We then made our way to King’s Chapel. It’s a beautiful little early Anglican church with opportunities to walk in and browse where our forefathers celebrated their faith. And the king’s Chapel burying ground (not truly affiliated with the King’s Chapel ) is the final resting place of Mary Chilton, the first woman to step off the Mayflower, and other historical figures.   

Our next stop was the statue of Benjamin Franklin at the original Boston Latin school. Though the school is no longer based in this location, Five signers of the Declaration of Independence attended. Boston Latin was a free public school to the rich and poor (if you were a boy).

The next stop was the old corner bookstore where you can pick up a book…. I mean a burrito. As Chipotle has taken over the lease and use of the building. We did not go inside. And the kids were not impressed. My five-year-old started getting the impression that Chipotle was the founding fathers food of choice. We moved on. 

The old South meeting House was next on our list.  There was an entrance fee but we enjoyed our time there.

Old State House

The Old State House is the oldest surviving public building in Boston. To me this was one of the prettiest buildings on our tour, other than the churches. We enjoyed our tour here with the gift shop. Outside is the site of the Boston massacre. Tastefully marked with plaques on the ground. This is where we ended our first day on the Freedom Trail. Conveniently located under the old Statehouse is the state Street station on the Metro blue and orange. This Metro stop gave us great access in and out of the city and the ability to pick up right where we had left the trail.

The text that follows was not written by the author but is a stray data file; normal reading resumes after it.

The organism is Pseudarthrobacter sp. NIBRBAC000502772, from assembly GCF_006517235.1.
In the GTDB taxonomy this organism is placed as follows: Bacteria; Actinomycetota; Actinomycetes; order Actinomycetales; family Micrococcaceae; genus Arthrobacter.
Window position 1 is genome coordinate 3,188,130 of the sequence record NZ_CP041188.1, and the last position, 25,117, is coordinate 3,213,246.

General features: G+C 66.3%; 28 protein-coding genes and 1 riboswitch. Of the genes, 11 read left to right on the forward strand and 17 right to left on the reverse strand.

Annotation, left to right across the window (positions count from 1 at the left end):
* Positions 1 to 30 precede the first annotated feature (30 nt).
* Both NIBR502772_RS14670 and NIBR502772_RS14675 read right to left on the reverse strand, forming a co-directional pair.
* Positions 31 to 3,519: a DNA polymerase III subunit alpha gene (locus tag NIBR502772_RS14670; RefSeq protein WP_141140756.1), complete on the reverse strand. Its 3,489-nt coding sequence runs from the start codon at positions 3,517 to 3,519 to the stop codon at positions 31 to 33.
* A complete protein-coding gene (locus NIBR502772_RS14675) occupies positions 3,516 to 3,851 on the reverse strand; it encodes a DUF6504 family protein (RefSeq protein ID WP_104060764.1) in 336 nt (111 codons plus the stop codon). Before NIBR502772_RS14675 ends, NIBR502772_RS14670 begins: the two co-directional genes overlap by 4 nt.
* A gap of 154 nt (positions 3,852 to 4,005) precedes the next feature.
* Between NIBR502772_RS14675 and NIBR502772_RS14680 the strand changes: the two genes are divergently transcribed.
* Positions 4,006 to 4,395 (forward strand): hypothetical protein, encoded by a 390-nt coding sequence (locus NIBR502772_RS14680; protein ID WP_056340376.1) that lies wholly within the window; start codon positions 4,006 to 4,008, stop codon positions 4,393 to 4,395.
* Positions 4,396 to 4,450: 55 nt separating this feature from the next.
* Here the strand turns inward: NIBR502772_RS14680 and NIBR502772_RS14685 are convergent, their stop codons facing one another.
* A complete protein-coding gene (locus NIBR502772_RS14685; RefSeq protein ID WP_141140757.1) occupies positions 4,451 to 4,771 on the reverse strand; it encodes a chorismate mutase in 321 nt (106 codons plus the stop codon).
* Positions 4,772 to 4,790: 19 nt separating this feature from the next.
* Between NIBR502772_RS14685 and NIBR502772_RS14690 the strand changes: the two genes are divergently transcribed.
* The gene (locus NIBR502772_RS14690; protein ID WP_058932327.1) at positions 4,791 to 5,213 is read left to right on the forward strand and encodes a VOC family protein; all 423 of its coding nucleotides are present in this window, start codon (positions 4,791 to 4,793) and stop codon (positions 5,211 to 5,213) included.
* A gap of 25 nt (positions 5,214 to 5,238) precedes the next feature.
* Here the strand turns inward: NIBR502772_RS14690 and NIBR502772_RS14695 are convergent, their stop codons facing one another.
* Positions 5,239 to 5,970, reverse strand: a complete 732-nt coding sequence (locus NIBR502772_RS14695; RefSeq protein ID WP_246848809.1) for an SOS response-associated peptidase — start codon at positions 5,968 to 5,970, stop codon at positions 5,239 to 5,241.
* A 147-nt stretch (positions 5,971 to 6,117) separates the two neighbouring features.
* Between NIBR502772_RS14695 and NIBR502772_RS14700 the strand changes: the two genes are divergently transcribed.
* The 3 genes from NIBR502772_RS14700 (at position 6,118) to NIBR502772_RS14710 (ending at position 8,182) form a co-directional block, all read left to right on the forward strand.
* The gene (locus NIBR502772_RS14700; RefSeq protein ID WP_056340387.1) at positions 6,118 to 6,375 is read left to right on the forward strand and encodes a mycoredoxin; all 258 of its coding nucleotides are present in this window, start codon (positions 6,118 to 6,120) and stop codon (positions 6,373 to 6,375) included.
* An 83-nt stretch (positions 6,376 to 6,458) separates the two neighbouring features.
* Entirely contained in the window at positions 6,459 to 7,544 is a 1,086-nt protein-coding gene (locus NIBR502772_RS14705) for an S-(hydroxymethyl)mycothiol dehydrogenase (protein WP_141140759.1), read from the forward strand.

The Boston Tea Party Museum, in Boston, Massachusetts.

But before we called it quits for day 1 (as it was still early afternoon)  We then took the side jaunt to the Boston tea party Museum and Abigail’s teahouse. George Washington’s favorite tea, anyone?

We walked a few blocks down Congress Street to the Fort point Channel, across the bridge, to the Boston tea party Museum and ships. This is literally my favorite part of the entire trip to Boston. The guided Museum tour through the ships and the dock were fantastic. It was such a hands-on experience for my kids they still reenact dumping tea in the harbor at home. Abigail’s Tea House was also a fantastic treat. We bought a Tea sample cup which allowed us to taste all the different teas they had to offer. Plus we had a light lunch with sandwiches, soup, and pastries on the side. Abigail’s is a quick service dining establishment with a historical flair.  I would definitely go back to the tea party Museum and Abigail’s, a commendation I do not give many places. How many times can I say fantastic and you still believe me? Well whatever the number is double it because this was a fantastic Museum and eatery.

After tea we headed north walking along the harbor sidewalk enjoying the newer parts of Boston. The kids loved looking at the architecture and having a camera of their own to enjoy taking pictures.